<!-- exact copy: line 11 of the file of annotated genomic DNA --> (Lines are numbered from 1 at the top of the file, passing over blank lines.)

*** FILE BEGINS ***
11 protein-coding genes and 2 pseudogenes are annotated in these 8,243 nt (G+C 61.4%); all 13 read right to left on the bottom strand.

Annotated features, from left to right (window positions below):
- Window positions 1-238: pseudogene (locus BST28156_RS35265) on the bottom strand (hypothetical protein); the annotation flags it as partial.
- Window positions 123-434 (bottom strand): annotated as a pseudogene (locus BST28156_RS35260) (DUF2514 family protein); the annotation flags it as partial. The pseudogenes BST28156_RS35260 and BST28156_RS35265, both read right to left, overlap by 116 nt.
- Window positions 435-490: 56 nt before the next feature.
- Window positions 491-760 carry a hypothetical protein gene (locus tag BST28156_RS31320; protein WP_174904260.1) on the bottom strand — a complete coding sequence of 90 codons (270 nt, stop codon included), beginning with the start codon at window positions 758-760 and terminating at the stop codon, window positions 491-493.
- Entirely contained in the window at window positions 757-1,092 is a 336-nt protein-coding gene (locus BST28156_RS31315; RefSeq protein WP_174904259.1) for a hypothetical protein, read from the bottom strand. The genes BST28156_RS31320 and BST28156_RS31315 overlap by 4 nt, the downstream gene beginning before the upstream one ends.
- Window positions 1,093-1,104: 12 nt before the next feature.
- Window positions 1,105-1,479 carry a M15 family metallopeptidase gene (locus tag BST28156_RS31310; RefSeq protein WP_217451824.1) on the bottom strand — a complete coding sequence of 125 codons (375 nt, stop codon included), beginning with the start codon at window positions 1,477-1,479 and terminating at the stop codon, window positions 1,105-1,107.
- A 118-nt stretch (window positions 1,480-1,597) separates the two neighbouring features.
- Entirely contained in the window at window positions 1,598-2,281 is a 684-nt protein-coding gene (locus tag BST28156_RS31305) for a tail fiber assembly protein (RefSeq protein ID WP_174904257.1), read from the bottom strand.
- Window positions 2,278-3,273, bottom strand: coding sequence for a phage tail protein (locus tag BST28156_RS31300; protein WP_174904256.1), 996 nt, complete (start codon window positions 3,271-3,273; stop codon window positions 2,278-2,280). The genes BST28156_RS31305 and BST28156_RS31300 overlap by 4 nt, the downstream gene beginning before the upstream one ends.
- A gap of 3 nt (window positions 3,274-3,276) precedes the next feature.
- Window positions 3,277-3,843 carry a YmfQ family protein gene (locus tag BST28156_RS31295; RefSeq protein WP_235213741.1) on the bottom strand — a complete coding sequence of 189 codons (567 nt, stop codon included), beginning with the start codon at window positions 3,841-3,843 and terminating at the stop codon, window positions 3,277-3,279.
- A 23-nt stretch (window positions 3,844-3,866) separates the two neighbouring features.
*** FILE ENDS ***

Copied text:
- Entirely contained in the window at window positions 1,598-2,281 is a 684-nt protein-coding gene (locus tag BST28156_RS31305) for a tail fiber assembly protein (RefSeq protein ID WP_174904257.1), read from the bottom strand.